Purines are a type of chemical compound found in foods and drinks that are part of a normal diet. A small number of foods contain concentrated levels of purines, such as seafood, organ meats and alcoholic beverages, especially beer.
People who have trouble metabolizing purines, such as people with hyperuricemia or gout, are advised to limit consumption of these foods.
Purines Are in All Living Things
Purines can be found in the nucleus of any plant or animal cell. The name "purines" refers to a specific type of molecule made up of carbon and nitrogen atoms, and these molecules are found in cells' DNA and RNA.
Essentially, purines are the building blocks of all living things. In the human body, purines can be divided into two categories:
- Endogenous purines that are manufactured by the body
- Exogenous purines that enter the body via food
Exogenous purines, the purines that a person eats, are metabolized by the body. Specifically, the liver breaks down the purines and produces a waste product called uric acid. The uric acid is released into the bloodstream and is eventually filtered by the kidneys and excreted in the urine.
If too much uric acid builds up in the bloodstream it is called hyperuricemia. In some people, hyperuricemia can cause kidney stones or lead to an inflammatory joint condition called gout. Other people have absolutely no symptoms of high uric acid levels, and they are referred to as "asymptomatic."
People with hyperuricemia are encouraged to eat foods with low purine concentrations and avoid foods with high purine concentrations. In addition, foods and drinks that inhibit the body's ability to metabolize purines, such as alcohol and saturated fats, should be limited or avoided altogether.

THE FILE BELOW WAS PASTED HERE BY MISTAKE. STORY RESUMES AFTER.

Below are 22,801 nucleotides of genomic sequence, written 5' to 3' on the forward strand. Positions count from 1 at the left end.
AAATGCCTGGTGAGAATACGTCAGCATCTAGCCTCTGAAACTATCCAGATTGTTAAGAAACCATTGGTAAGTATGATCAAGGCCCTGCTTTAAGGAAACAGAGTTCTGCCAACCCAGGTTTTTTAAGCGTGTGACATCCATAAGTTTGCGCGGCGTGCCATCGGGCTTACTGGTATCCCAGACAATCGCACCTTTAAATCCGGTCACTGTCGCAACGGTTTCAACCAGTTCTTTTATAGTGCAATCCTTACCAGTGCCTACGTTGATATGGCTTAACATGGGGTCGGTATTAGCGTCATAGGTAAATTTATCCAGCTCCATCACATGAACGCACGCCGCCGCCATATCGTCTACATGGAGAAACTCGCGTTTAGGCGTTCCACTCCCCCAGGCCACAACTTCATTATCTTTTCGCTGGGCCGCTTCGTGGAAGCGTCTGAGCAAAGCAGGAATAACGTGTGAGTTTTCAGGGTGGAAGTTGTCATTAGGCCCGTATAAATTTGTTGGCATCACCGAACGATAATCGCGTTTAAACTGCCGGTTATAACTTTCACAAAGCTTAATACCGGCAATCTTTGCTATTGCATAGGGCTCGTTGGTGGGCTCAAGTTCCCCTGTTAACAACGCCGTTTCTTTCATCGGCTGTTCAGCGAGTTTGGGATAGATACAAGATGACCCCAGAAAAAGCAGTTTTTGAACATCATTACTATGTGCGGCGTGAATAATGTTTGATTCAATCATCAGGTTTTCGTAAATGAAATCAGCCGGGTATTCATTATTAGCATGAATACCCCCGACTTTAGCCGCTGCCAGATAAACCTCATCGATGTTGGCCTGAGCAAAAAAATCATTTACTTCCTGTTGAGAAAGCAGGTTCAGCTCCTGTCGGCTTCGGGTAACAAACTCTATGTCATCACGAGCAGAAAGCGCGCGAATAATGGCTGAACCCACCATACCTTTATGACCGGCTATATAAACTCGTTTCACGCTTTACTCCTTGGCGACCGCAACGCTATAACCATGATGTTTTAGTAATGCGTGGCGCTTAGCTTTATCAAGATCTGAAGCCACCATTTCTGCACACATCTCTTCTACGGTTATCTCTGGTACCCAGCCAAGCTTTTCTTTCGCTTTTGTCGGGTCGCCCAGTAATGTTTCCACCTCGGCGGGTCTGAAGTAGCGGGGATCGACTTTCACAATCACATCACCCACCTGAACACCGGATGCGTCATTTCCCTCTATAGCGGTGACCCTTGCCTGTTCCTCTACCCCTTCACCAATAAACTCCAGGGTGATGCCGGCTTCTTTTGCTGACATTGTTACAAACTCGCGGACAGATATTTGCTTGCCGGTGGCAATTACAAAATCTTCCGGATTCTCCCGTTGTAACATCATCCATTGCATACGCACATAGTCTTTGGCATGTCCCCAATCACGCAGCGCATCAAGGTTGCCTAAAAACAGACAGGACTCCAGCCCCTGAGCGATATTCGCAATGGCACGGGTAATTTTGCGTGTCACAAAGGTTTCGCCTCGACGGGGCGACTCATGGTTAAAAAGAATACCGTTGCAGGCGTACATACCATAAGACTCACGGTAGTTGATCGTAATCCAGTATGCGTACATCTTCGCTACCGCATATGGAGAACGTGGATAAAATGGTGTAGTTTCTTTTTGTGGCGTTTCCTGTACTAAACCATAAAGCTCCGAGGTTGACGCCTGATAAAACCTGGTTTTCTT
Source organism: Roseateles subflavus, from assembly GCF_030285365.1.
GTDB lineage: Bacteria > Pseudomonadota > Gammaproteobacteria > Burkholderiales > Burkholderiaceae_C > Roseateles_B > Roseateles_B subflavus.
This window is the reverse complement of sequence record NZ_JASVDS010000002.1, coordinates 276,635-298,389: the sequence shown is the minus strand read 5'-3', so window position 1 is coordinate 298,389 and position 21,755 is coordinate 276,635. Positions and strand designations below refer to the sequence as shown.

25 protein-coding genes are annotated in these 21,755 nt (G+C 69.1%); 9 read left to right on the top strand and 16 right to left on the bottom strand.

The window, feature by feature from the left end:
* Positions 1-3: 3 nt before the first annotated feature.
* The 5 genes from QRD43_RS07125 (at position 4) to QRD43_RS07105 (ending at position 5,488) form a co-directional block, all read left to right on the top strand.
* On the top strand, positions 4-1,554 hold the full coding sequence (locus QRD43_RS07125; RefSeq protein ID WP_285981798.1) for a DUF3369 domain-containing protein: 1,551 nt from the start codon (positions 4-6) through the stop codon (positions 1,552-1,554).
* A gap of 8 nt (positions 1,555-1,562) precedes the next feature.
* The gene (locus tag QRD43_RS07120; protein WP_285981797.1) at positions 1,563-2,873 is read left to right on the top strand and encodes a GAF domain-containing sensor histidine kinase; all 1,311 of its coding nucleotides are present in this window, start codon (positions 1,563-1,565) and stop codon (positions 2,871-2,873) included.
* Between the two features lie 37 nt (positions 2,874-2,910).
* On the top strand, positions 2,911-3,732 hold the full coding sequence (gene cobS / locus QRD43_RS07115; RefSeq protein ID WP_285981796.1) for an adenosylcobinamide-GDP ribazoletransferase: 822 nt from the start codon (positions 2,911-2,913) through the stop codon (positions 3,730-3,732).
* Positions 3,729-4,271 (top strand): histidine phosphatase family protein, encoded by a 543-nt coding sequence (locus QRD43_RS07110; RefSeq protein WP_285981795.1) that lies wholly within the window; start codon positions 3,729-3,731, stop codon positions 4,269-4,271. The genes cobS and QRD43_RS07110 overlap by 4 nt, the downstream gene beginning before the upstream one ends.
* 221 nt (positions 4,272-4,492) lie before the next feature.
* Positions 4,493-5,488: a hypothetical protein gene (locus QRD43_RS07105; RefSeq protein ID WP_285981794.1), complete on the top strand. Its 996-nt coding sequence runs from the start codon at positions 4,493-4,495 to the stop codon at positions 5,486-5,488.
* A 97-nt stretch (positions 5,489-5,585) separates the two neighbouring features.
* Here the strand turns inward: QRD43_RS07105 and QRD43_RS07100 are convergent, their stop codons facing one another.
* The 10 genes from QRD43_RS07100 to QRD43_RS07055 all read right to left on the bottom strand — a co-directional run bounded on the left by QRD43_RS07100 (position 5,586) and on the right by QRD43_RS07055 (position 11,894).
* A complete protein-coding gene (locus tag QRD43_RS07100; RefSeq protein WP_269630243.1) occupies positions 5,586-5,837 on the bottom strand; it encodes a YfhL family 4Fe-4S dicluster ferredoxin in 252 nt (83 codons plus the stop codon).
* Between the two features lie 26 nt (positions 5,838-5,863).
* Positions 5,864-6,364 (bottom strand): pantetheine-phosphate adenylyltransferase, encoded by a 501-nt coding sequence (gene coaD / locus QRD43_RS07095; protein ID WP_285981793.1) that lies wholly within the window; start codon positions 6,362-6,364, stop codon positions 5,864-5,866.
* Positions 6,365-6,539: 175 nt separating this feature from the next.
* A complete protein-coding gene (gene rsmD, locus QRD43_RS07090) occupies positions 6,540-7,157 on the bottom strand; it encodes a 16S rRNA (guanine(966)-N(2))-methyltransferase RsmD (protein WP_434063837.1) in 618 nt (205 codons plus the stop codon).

The table below shows foods that have relatively high, moderate and low concentrations of purines.
|High Purine Foods||Moderate Purine Foods: Eat Limited Quantities||Low Purine Foods|
|Meats, especially organ meats or "sweetmeats," such as liver, brains, and beef kidneys, as well game meats, such as venison, which are typically fatty||Certain vegetables, including asparagus, spinach, mushrooms, green peas and cauliflower (no more than ½ cup per day)||Any vegetables that are not listed as moderately high in purines, such as leafy greens, carrots and tomatoes|
|Foods containing saturated fats: these tend to inhibit the body's ability to metabolize purines||Beef, pork, lamb, fish and poultry (no more than 4-6 oz daily)||Condiments that contain oils, spices, and vinegars are generally acceptable|
|Seafood, particularly scallops and other shellfish, anchovies, sardines, herring, and mackerel||Wine* (1-2 glasses, when gout symptoms are absent)||Rice, enriched pastas and breads, potatoes, and popcorn|
|Foods and drinks made with high fructose corn syrup, such as sodas1||Wheat bran and wheat germ (1/4 cup dry daily)||Nuts and nut products, such as peanut butter|
|Supplements containing yeast or yeast extract||Dried beans, lentils and peas (1 cup cooked)||Dairy products (preferably low- or no-fat)|
|Gravy||Oatmeal (2/3 cup dry daily)||Eggs, particularly egg whites|
|Beer*||Fruit juice (no corn syrup)||Coffee and tea|
|Meat-based soup stocks||Fruits|
*Alcoholic drinks can inhibit the body's ability to eliminate uric acid, so people with gout are advised to avoid alcohol or drink in moderation. Beer is notorious for bringing on gout attacks because it contains both alcohol and brewers yeast, which is high in purines.
People on a low-purine diet should drink plenty of water to aid with digestion and lower uric acid concentrations in the blood.
- Choi HK, Willett W, Curhan G. Fructose-rich beverages and risk of gout in women. JAMA. 2010;304(20):2270-8.